“Welcome to the Brexit, sir.”
Said a Dutch border official to a truck driver coming from the UK. With meat, fruit, vegetables, fish and “that kind of stuff” no longer able to move across the border without a permit, the driver’s ham sandwiches were confiscated. Which in our neck of the woods would be a declaration of war…
MORE VIOLENCE EXPECTED IN TRUMP’S LAST WEEK
A state of emergency was declared in Washington DC by US President Donald Trump yesterday as fears grow that the violence will escalate from the weekend building up to President-elect Joe Biden’s inauguration on 20 January (Thursday next week Oz time). The city’s mayor had already made the declaration, but Trump’s order means the federal government’s security agencies can help with any emergency response.
WHAT SORT OF THING ARE THEY EXPECTING?
An internal FBI memo that’s found its way into journalists’ hands warns that armed protestors will be active not just in the nation’s capital, but in every capital across the country. Analysts say violent rallies are again being organised online by Trump supporters and others (like the so-called ‘boogaloo’ movement) in the same way that last week’s siege of the Capitol was. Leaving the White House for the first time since the riot, President Trump this morning said that his speech before the march on the Capitol was ”totally appropriate” and it’s the moves to impeach him that are “causing tremendous anger”.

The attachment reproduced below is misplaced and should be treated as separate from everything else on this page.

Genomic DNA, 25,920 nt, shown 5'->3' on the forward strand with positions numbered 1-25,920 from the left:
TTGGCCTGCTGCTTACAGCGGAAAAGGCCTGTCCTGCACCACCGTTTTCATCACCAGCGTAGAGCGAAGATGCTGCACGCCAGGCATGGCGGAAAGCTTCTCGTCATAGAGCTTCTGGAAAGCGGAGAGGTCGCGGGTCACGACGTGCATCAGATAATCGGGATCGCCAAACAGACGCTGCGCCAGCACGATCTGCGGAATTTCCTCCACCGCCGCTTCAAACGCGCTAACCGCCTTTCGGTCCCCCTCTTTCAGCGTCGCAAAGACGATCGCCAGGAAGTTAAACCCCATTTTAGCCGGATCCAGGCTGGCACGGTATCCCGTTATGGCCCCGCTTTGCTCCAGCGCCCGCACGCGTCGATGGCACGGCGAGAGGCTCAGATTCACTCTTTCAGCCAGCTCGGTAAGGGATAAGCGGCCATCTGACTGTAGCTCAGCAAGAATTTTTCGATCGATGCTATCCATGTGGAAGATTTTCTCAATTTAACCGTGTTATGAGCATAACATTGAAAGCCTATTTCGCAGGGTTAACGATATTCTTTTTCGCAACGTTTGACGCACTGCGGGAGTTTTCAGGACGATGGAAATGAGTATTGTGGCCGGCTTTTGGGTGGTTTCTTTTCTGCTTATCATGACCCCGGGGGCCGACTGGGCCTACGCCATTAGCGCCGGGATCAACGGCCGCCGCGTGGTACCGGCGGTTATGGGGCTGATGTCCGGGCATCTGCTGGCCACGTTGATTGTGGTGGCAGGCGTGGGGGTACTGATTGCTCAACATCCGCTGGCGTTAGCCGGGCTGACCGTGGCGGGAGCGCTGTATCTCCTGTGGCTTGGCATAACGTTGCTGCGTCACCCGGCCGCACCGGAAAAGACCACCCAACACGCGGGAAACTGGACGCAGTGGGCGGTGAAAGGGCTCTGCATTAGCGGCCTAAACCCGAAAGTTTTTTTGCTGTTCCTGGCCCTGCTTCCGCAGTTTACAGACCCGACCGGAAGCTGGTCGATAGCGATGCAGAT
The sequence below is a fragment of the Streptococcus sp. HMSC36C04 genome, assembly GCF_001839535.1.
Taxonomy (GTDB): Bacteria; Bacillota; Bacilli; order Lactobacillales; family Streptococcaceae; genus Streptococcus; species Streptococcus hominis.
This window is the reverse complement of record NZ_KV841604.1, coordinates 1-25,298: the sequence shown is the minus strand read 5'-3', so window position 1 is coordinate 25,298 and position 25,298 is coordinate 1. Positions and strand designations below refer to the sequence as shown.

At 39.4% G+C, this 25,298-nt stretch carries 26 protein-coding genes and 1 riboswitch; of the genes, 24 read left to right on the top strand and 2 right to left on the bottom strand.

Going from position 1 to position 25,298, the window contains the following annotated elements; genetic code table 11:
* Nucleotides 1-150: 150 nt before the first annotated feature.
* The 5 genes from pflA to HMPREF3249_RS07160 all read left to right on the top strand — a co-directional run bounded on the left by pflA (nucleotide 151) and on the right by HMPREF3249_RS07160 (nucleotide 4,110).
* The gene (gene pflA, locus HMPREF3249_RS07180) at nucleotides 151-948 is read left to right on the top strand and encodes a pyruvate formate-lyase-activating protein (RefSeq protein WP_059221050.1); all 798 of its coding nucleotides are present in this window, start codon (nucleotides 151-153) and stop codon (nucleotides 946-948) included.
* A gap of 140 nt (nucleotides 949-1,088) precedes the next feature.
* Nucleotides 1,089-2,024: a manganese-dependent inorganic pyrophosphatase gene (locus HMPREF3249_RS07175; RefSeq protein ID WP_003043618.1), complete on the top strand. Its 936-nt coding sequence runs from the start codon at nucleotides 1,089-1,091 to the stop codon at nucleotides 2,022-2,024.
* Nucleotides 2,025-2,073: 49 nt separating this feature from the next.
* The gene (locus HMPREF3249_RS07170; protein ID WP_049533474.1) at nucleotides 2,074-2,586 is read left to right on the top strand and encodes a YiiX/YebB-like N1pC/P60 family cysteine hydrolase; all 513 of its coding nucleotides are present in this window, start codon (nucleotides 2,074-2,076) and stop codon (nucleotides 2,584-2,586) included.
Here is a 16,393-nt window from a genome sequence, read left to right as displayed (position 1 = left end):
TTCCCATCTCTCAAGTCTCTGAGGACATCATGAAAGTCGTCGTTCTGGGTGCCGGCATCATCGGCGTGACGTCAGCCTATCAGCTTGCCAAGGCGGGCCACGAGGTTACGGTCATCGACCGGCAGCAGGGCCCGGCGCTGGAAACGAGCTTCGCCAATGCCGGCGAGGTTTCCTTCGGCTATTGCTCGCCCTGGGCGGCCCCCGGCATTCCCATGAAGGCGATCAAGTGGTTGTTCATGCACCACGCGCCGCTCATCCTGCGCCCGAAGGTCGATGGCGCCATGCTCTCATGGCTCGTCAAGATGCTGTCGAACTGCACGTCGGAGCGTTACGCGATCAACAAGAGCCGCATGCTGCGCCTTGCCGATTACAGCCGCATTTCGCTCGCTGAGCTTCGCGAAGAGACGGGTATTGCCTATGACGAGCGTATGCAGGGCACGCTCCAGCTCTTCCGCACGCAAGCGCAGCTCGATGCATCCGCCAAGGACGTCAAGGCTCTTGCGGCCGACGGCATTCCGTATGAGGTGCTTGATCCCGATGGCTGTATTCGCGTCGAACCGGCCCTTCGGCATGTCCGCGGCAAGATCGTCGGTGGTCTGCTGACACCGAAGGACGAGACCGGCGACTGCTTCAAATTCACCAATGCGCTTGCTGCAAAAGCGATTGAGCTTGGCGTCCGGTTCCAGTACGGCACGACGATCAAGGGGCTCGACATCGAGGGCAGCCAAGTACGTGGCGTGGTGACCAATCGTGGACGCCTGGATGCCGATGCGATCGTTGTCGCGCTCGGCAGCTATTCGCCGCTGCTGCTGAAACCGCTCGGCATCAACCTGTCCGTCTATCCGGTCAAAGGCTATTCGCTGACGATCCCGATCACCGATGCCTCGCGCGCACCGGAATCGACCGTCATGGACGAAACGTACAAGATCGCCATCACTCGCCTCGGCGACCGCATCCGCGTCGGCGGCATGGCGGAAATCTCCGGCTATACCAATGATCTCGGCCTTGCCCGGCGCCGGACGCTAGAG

SO WHAT’S BEING DONE ABOUT IT?
Facebook is cracking down on content using the phrase ‘stop the steal’ – a rallying cry for Trump supporters. Since last week’s riot, Twitter has suspended more than 70,000 accounts associated with the far-right QAnon conspiracy theory. And Amazon’s withdrawal of its web hosting services to Parler – a ‘free speech’ app popular with those kicked off Twitter – saw it go offline yesterday. Reports say all that is causing fringe groups to splinter online. And when it comes to ‘boots on the ground’, law enforcement agencies are gearing up for what could be a rough week across the country.
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COUP CLAIMS IN MALAYSIA
Malaysia’s King Al-Sultan Abdullah has declared a national state of emergency to curb the spread of COVID-19. That saw PM Muhyiddin Yassin announce a nationwide travel ban and a 2-week lockdown of Kuala Lumpur and five states as new daily infections hit the 3,000-plus mark last week – the highest rate since the pandemic was declared last year. Muhyiddin says the country’s healthcare system is at a breaking point and action is needed. Also part of the emergency declaration is the parliament’s suspension until August, and no elections can be held. That’s led critics to say Muhyiddin, who has been fighting to hold onto power, is more concerned about his political survival. Mid last year, he kicked 95yo Mahathir Mohamad out of the top job. Muhyiddin yesterday assured citizens in a televised speech that the move is “not a military coup.”
AUSSIE ARRESTED IN DARKNET CRACKDOWN